If you want a catch-all term in the English language, then you can’t beat “comics.” Instantly recognisible, and easily qualified with phrases like “Japanese,” “book-length” and “godawful.”

    There’s a sampling bias at Newsarama that can’t quite be avoided – Marvel and DC produce more comics than most other publishers, so they have more things to promote – but I’m not sure it’s the same as an editorial bias. That said, sure: it’s only right and fair that contributors should be named. It’s not like they were talking about anything important (sorry, Eternals fan).

    Joe’s Q’s is a modern Stan’s Soapbox, of course, and little more than that.

    //\Oo/\\

  5. David Welsh Says:

    Now, I remember the Smut Peddler folks talking about more of a diversity of material, though some was in the joyful category. It was just kind of an overwhelming vibe of the whole thing, with even Gary Groth going along. (And I know the SP editor name-checked tentacle porn favorably, so extra points for variety!)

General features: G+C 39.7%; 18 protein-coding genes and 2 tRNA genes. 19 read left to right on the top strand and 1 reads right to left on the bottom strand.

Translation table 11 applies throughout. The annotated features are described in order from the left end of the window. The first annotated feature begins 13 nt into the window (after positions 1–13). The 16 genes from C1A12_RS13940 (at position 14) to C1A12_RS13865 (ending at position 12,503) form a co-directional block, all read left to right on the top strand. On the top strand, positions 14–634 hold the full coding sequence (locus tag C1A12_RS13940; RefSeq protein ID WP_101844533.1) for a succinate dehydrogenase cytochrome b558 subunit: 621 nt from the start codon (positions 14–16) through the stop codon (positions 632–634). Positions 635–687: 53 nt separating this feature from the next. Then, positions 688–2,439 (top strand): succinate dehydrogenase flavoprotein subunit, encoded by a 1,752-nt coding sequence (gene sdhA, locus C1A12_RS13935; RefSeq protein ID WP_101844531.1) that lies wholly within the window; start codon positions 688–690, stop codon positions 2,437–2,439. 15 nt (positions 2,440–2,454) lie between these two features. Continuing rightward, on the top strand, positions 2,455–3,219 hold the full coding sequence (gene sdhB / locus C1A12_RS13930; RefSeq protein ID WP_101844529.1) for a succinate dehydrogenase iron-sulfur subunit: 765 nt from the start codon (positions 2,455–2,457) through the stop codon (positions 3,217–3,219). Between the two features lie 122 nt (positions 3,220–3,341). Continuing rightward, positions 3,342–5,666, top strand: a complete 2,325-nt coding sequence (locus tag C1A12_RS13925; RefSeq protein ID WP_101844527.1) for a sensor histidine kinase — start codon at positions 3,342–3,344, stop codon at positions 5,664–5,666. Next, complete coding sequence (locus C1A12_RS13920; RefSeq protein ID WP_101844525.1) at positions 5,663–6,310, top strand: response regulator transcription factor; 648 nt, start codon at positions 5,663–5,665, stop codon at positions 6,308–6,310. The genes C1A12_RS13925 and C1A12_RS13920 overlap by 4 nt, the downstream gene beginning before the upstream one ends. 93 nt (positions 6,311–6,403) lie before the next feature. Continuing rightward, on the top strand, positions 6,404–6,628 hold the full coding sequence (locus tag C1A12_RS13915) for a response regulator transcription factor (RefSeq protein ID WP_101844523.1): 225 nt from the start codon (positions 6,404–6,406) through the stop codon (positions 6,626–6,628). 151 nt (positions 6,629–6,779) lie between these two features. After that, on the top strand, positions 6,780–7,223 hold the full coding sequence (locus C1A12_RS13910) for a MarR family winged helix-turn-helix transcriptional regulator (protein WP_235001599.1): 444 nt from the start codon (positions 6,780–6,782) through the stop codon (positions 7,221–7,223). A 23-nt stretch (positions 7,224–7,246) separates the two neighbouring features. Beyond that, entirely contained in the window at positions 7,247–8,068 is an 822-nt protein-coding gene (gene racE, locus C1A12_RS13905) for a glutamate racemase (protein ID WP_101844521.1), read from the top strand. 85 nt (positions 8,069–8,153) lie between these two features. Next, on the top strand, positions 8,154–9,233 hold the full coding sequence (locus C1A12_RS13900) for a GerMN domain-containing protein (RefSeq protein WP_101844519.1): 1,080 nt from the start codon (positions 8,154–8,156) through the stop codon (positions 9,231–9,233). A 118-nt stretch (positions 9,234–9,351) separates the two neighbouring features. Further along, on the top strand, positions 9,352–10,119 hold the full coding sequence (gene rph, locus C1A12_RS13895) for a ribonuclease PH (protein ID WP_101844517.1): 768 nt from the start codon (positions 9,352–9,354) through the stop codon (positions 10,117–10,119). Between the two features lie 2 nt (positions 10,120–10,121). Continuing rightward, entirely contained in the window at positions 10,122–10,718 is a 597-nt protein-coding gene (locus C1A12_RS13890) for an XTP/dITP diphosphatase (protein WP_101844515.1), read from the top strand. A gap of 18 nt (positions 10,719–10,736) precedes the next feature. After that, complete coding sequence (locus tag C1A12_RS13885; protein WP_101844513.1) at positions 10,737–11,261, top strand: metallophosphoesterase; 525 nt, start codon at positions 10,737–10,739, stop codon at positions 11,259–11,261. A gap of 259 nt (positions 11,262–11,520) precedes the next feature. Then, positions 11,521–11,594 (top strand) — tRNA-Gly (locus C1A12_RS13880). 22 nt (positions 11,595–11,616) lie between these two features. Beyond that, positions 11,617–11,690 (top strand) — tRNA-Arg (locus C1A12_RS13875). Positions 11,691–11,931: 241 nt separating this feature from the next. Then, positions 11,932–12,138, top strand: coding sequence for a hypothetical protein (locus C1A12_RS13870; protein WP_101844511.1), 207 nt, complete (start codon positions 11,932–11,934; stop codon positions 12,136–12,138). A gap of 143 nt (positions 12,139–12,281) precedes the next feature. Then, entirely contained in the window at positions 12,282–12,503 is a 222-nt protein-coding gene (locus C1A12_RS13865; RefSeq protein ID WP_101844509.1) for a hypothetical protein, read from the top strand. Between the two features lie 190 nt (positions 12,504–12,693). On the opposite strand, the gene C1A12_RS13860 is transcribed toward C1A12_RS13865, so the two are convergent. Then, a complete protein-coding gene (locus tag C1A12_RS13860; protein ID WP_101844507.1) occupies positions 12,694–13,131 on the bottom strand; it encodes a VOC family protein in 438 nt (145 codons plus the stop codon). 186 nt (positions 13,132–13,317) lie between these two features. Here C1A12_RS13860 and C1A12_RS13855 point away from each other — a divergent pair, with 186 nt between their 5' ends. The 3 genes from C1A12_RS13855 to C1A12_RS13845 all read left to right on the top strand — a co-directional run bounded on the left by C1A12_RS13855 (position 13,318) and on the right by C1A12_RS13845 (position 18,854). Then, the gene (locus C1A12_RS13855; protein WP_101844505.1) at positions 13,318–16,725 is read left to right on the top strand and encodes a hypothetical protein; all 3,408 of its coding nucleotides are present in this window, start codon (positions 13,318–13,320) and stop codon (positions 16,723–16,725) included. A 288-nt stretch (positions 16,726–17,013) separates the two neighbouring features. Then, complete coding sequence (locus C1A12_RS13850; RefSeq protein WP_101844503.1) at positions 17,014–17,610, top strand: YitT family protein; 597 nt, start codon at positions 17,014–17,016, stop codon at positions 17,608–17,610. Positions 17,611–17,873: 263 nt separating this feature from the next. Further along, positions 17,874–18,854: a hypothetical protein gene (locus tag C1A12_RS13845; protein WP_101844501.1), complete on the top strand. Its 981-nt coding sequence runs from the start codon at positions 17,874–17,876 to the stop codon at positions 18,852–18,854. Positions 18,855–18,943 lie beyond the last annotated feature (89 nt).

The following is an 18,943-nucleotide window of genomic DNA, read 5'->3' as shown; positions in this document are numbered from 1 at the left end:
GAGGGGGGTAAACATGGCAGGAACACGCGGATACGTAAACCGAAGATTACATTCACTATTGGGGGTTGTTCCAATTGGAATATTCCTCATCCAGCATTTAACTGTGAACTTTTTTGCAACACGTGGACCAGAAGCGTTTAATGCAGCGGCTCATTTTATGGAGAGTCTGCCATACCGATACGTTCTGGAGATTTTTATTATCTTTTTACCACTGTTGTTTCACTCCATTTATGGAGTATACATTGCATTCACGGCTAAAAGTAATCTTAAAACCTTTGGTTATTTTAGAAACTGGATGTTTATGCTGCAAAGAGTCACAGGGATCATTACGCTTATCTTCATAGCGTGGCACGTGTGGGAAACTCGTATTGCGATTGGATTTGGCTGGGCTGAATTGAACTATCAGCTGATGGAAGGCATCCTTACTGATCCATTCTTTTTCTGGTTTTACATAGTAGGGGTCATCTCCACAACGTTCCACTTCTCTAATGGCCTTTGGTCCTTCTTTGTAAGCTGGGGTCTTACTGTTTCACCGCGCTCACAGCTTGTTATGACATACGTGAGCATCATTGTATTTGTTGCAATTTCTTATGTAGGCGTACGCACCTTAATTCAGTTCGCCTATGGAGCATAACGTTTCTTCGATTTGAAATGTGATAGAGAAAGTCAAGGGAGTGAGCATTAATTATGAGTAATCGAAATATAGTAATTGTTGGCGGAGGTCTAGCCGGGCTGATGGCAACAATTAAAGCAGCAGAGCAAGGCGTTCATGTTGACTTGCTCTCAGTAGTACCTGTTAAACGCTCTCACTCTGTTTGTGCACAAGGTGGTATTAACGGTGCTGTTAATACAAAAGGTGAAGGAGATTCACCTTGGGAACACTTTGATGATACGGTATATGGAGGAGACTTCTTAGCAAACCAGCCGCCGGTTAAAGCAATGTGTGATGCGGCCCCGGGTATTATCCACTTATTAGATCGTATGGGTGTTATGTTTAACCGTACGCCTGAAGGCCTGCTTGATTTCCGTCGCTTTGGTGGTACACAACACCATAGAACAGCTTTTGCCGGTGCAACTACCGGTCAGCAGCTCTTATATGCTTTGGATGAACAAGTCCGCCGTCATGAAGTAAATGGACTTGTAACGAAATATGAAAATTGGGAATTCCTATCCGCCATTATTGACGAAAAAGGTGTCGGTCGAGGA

6. Paul O'Brien Says:

    Even granted that the piece is, in itself, a legitimate history of the Eternals, I think there’s something very troubling about Newsarama – which DOES present itself as a news site, no matter how much they protest otherwise – running articles provided in their entirety by publishers, and presenting them as original research and historical background. That’s crossing a fundamental line of trust.

  7. Rachel Says: